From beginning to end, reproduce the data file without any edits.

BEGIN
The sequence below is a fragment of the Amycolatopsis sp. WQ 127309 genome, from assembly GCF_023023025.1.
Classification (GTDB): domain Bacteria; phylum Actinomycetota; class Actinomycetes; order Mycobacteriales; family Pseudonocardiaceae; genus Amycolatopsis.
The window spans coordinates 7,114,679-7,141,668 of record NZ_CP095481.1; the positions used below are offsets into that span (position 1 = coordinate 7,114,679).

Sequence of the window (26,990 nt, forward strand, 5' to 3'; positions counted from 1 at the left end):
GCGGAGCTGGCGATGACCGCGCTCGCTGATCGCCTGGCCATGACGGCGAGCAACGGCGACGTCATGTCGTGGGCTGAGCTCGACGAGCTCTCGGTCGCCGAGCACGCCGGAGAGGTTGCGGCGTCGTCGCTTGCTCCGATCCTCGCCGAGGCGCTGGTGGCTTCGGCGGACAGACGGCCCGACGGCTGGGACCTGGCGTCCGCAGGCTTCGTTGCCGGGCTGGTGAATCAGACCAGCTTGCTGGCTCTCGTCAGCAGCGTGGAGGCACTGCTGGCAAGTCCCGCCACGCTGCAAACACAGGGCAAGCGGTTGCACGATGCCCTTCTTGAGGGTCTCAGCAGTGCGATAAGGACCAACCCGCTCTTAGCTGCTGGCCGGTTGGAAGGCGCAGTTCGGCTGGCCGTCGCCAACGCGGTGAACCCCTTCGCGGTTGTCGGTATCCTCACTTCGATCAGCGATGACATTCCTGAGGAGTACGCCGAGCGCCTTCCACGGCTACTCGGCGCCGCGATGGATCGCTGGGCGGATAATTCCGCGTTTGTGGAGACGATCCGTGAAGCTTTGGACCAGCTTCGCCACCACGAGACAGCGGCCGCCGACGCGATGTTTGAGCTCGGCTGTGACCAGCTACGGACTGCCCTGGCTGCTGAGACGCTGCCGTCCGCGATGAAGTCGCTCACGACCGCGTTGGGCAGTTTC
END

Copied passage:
The sequence below is a fragment of the Amycolatopsis sp. WQ 127309 genome, from assembly GCF_023023025.1.
Classification (GTDB): domain Bacteria; phylum Actinomycetota; class Actinomycetes; order Mycobacteriales; family Pseudonocardiaceae; genus Amycolatopsis.
The window spans coordinates 7,114,679-7,141,668 of record NZ_CP095481.1; the positions used below are offsets into that span (position 1 = coordinate 7,114,679).

Sequence of the window (26,990 nt, forward strand, 5' to 3'; positions counted from 1 at the left end):
GCGGAGCTGGCGATGACCGCGCTCGCTGATCGCCTGGCCATGACGGCGAGCAACGGCGACGTCATGTCGTGGGCTGAGCTCGACGAGCTCTCGGTCGCCGAGCACGCCGGAGAGGTTGCGGCGTCGTCGCTTGCTCCGATCCTCGCCGAGGCGCTGGTGGCTTCGGCGGACAGACGGCCCGACGGCTGGGACCTGGCGTCCGCAGGCTTCGTTGCCGGGCTGGTGAATCAGACCAGCTTGCTGGCTCTCGTCAGCAGCGTGGAGGCACTGCTGGCAAGTCCCGCCACGCTGCAAACACAGGGCAAGCGGTTGCACGATGCCCTTCTTGAGGGTCTCAGCAGTGCGATAAGGACCAACCCGCTCTTAGCTGCTGGCCGGTTGGAAGGCGCAGTTCGGCTGGCCGTCGCCAACGCGGTGAACCCCTTCGCGGTTGTCGGTATCCTCACTTCGATCAGCGATGACATTCCTGAGGAGTACGCCGAGCGCCTTCCACGGCTACTCGGCGCCGCGATGGATCGCTGGGCGGATAATTCCGCGTTTGTGGAGACGATCCGTGAAGCTTTGGACCAGCTTCGCCACCACGAGACAGCGGCCGCCGACGCGATGTTTGAGCTCGGCTGTGACCAGCTACGGACTGCCCTGGCTGCTGAGACGCTGCCGTCCGCGATGAAGTCGCTCACGACCGCGTTGGGCAGTTTC